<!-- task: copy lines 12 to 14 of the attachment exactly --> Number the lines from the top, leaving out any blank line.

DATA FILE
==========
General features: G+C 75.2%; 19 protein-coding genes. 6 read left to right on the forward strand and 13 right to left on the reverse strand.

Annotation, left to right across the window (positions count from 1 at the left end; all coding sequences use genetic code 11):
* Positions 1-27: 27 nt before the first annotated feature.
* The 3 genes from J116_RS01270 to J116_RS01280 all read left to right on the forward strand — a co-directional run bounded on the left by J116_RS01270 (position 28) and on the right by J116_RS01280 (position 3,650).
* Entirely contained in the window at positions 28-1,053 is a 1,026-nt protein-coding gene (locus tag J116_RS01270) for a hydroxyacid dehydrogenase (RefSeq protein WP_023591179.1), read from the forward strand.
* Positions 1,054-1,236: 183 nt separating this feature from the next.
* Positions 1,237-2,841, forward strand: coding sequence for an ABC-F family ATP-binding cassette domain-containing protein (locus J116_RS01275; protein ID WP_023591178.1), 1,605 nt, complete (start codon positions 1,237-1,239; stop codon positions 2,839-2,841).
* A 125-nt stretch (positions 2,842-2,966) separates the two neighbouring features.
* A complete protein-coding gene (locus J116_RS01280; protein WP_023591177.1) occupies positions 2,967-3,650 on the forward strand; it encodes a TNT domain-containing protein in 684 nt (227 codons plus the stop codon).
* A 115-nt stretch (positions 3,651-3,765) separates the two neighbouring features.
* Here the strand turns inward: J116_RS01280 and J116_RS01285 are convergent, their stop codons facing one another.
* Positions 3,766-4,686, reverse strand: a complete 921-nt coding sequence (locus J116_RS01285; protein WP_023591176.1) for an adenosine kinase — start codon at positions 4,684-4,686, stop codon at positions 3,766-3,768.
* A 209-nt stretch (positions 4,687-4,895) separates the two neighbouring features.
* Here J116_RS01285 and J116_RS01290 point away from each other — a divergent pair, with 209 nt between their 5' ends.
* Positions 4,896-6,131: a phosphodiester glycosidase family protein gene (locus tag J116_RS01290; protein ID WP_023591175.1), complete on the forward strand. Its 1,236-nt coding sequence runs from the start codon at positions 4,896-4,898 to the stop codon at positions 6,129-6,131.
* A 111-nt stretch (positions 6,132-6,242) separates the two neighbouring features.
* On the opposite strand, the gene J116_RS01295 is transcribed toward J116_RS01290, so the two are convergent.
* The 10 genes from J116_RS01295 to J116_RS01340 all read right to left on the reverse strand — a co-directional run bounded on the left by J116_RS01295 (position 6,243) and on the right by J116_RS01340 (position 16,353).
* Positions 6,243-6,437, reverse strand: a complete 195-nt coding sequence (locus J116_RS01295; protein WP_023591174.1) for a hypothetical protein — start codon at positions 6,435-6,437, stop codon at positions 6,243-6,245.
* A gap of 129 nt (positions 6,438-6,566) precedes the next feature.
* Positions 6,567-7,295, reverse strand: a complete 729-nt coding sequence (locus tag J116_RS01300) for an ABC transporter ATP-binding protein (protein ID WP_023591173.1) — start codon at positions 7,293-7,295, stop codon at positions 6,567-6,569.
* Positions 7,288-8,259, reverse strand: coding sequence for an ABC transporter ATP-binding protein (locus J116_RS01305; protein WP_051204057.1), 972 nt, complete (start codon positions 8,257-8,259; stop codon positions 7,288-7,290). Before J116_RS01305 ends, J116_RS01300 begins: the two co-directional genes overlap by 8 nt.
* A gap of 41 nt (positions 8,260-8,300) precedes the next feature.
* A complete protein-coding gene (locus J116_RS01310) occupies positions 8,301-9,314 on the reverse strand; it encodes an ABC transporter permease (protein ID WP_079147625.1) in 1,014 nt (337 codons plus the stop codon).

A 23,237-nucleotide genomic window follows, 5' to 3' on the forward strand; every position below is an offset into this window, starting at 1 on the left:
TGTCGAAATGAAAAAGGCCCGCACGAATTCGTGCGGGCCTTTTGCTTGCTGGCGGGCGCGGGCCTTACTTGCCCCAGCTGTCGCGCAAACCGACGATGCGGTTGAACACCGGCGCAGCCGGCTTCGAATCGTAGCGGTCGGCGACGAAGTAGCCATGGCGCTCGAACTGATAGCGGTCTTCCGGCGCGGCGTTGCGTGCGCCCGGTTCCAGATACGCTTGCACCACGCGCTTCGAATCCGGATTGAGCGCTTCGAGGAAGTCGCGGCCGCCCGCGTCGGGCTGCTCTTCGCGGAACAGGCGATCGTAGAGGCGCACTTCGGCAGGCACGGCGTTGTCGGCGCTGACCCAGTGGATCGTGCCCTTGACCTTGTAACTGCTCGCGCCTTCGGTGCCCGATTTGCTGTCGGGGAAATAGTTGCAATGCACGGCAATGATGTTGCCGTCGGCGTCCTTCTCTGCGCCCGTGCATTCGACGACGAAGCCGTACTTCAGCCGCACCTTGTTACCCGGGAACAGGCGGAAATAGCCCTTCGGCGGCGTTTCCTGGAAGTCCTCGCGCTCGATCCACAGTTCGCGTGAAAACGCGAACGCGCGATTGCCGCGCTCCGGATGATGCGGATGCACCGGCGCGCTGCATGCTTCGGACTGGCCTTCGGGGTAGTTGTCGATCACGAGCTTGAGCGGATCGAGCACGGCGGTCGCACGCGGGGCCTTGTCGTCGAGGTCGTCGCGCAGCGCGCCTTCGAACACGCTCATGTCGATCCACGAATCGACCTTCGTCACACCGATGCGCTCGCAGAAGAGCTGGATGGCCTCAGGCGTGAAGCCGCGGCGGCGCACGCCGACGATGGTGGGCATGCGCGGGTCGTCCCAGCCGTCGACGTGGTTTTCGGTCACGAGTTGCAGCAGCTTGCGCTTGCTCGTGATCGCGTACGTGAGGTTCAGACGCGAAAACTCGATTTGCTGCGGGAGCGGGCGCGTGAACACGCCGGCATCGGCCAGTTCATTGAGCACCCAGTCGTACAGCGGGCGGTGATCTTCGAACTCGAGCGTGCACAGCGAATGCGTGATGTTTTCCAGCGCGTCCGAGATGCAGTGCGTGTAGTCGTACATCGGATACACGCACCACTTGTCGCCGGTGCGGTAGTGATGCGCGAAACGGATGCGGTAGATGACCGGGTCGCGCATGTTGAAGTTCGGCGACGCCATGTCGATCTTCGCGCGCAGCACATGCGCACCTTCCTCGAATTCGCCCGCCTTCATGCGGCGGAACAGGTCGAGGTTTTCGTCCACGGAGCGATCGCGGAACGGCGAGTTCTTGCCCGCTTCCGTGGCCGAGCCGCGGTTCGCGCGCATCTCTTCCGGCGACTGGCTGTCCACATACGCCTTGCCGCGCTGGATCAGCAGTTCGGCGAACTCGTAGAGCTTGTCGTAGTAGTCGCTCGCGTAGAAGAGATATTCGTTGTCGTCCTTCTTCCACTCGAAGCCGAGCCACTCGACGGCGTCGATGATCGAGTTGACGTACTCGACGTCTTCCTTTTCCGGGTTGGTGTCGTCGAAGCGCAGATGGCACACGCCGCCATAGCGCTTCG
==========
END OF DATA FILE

* Positions 3,766-4,686, reverse strand: a complete 921-nt coding sequence (locus J116_RS01285; protein WP_023591176.1) for an adenosine kinase — start codon at positions 4,684-4,686, stop codon at positions 3,766-3,768.
* A 209-nt stretch (positions 4,687-4,895) separates the two neighbouring features.
* Here J116_RS01285 and J116_RS01290 point away from each other — a divergent pair, with 209 nt between their 5' ends.